In recent months, Brown students have led national food redistribution efforts to help agriculture whose supply chains are normally disrupted.
With the COVID-19 pandemic limiting business, declining demand from restaurants and shops makes selling products difficult for commercial agriculture, generating large amounts of waste. At the same time, food banks across the country experienced a significant increase in demand. FarmLink, a non-profit food redistribution initiative that was started and run in part by University students, bought excess products from farmers and sent them to the food bank to minimize waste and offer support in times of economic uncertainty.
This initiative was founded by Aidan Reilly ’21 and James Kanoff, a student from Stanford University, in April, initially through a financial contribution from friends and family. Now, he has volunteers from several universities across the country and fiscal sponsors from Food Finders, a food rescue organization based in California, which helps FarmLink increase donations of money. According to the initiative’s mission statement, “100% of donations to FarmLink are used to pay the wages of agricultural workers and truck drivers.”
After reaching out to farm to determine interest, FarmLink offered to buy the excess product and bring it to the food bank. according to them website, a non-profit has sent 570,000 pounds of food and provided $ 35,000 in economic assistance to farmers. For agriculture without means of transportation, FarmLink also found truck drivers and trucks to deliver the results in collaboration with Uber Freight.
“The big problem now is that there is a separate system where restaurants (get) food … even though it’s just food and move from agriculture to the table,” said Duke DiEugenio ’21, 5, member of the FarmLink media team. “Gardens can’t just magically say, ‘Okay, it’s time to sell this to the grocery store or donate it,’ … because they don’t have the infrastructure built.”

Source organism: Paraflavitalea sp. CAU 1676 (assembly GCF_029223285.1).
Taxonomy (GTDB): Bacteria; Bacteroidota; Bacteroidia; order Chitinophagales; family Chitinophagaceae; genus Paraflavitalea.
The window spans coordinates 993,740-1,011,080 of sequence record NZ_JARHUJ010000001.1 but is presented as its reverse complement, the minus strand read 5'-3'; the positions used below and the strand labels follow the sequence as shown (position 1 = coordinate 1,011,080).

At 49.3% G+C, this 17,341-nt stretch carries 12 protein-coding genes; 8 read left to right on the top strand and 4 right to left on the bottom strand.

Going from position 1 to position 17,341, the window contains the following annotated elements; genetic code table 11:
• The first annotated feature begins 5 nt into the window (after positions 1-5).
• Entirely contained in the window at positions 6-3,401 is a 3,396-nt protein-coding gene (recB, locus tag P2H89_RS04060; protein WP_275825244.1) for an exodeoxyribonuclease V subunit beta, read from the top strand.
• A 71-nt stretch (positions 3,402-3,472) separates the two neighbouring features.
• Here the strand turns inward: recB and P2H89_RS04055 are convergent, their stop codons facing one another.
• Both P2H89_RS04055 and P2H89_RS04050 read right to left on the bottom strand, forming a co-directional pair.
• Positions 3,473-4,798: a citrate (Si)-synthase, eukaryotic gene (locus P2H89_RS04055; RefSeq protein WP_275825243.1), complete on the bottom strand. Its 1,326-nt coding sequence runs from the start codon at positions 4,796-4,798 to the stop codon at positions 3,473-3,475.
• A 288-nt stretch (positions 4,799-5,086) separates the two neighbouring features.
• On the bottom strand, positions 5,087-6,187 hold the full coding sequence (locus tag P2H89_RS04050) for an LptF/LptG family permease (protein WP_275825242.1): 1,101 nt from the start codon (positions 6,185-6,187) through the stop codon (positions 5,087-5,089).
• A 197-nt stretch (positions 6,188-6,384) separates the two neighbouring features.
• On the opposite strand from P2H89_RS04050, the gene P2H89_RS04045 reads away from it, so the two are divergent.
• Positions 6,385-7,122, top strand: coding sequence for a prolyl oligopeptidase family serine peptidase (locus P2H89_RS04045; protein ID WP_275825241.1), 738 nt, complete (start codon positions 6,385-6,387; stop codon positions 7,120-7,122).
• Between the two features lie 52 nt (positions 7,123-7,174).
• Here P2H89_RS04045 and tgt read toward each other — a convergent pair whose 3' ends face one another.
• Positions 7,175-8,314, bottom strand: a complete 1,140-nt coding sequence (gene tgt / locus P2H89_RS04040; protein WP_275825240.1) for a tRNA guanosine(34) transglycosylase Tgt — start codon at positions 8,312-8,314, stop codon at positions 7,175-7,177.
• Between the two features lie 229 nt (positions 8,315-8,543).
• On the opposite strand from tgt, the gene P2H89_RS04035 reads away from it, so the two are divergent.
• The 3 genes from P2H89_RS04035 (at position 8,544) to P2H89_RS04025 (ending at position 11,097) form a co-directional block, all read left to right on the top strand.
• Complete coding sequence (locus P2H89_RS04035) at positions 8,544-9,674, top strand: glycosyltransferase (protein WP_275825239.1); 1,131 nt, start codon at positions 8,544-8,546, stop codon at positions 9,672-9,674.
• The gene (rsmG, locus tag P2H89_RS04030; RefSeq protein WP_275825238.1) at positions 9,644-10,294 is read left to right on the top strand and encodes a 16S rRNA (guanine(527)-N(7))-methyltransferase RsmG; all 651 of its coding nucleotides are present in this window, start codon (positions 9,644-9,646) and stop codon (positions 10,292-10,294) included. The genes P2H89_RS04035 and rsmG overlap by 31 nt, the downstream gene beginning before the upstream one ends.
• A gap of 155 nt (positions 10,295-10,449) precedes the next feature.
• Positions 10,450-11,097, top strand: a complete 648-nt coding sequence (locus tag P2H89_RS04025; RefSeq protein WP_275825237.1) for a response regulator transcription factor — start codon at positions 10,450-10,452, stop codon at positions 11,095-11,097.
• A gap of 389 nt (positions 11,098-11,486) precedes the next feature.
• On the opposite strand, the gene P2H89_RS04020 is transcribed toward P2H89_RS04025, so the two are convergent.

Jessy Ma ’21, who initially joined FarmLink as part of the technology team, told The Herald “many farmers were forced to resort to disposing of all their surpluses. “FarmLink hopes to overcome” a clear gap between the tons of food that will be wasted (and) the hunger that accompanies it, especially among vulnerable populations. “
While FarmLink can eliminate a lot of leftovers, it will be more difficult to do it for expensive items such as cheese, or organic fruits and vegetables. “It’s a bit sad when there are farms that do have advantages, so we have to refuse because the price they charge is not affordable for us,” Ma said. “We have to limit our work to agriculture that has a large surplus and can therefore charge lower prices for it.”
Working for FarmLink not only gives students the opportunity to help others, but also helps them gain professional work experience in the nonprofit sector. “I am somewhat aware that I really like nonprofit work, or that feeling is a very grassroots effort,” Ma said. “Being able to contribute to something that makes a large-scale impact” is very satisfying.
“I concentrate on architecture and a lot of my work is centered on urban planning, (and) food and environmental systems,” DiEugenio said. “So, the fact that I have to go with this is very pleasant.”
Because FarmLink was created to meet the current needs created by the pandemic, the future of long initiatives has not yet been determined. According to Ma, FarmLink seeks to focus on the present with the hope that they lay the foundation for similar initiatives in the future. Ma said that they hoped to do “basic work and organize this system where people can continue this work.”
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